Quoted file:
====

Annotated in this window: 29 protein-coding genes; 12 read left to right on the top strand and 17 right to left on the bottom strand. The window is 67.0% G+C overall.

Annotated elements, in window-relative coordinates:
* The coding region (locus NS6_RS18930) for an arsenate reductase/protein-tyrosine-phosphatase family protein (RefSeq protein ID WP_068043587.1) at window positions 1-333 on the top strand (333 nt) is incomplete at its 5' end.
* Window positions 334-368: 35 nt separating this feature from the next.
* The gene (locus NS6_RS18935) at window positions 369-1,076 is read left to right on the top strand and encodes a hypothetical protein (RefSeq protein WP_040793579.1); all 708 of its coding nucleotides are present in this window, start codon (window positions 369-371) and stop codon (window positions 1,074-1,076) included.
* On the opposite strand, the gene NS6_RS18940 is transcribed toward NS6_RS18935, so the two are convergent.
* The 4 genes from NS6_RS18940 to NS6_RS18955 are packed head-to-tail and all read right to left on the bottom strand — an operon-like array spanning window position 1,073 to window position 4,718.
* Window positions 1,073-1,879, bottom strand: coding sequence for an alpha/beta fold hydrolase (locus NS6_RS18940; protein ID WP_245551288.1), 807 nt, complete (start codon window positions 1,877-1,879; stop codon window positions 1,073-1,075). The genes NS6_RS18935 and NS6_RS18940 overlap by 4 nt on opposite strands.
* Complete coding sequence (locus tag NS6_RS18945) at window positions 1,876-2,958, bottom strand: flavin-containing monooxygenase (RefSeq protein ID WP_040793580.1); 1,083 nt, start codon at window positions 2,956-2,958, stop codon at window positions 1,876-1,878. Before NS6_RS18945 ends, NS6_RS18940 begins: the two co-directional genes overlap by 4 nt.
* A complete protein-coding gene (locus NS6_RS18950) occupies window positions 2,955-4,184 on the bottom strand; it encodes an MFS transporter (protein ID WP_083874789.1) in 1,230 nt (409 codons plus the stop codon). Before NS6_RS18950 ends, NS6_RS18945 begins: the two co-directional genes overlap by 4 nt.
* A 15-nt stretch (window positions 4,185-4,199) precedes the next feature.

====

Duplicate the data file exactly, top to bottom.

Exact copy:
Annotated in this window: 29 protein-coding genes; 12 read left to right on the top strand and 17 right to left on the bottom strand. The window is 67.0% G+C overall.

Annotated elements, in window-relative coordinates:
* The coding region (locus NS6_RS18930) for an arsenate reductase/protein-tyrosine-phosphatase family protein (RefSeq protein ID WP_068043587.1) at window positions 1-333 on the top strand (333 nt) is incomplete at its 5' end.
* Window positions 334-368: 35 nt separating this feature from the next.
* The gene (locus NS6_RS18935) at window positions 369-1,076 is read left to right on the top strand and encodes a hypothetical protein (RefSeq protein WP_040793579.1); all 708 of its coding nucleotides are present in this window, start codon (window positions 369-371) and stop codon (window positions 1,074-1,076) included.
* On the opposite strand, the gene NS6_RS18940 is transcribed toward NS6_RS18935, so the two are convergent.
* The 4 genes from NS6_RS18940 to NS6_RS18955 are packed head-to-tail and all read right to left on the bottom strand — an operon-like array spanning window position 1,073 to window position 4,718.
* Window positions 1,073-1,879, bottom strand: coding sequence for an alpha/beta fold hydrolase (locus NS6_RS18940; protein ID WP_245551288.1), 807 nt, complete (start codon window positions 1,877-1,879; stop codon window positions 1,073-1,075). The genes NS6_RS18935 and NS6_RS18940 overlap by 4 nt on opposite strands.
* Complete coding sequence (locus tag NS6_RS18945) at window positions 1,876-2,958, bottom strand: flavin-containing monooxygenase (RefSeq protein ID WP_040793580.1); 1,083 nt, start codon at window positions 2,956-2,958, stop codon at window positions 1,876-1,878. Before NS6_RS18945 ends, NS6_RS18940 begins: the two co-directional genes overlap by 4 nt.
* A complete protein-coding gene (locus NS6_RS18950) occupies window positions 2,955-4,184 on the bottom strand; it encodes an MFS transporter (protein ID WP_083874789.1) in 1,230 nt (409 codons plus the stop codon). Before NS6_RS18950 ends, NS6_RS18945 begins: the two co-directional genes overlap by 4 nt.
* A 15-nt stretch (window positions 4,185-4,199) precedes the next feature.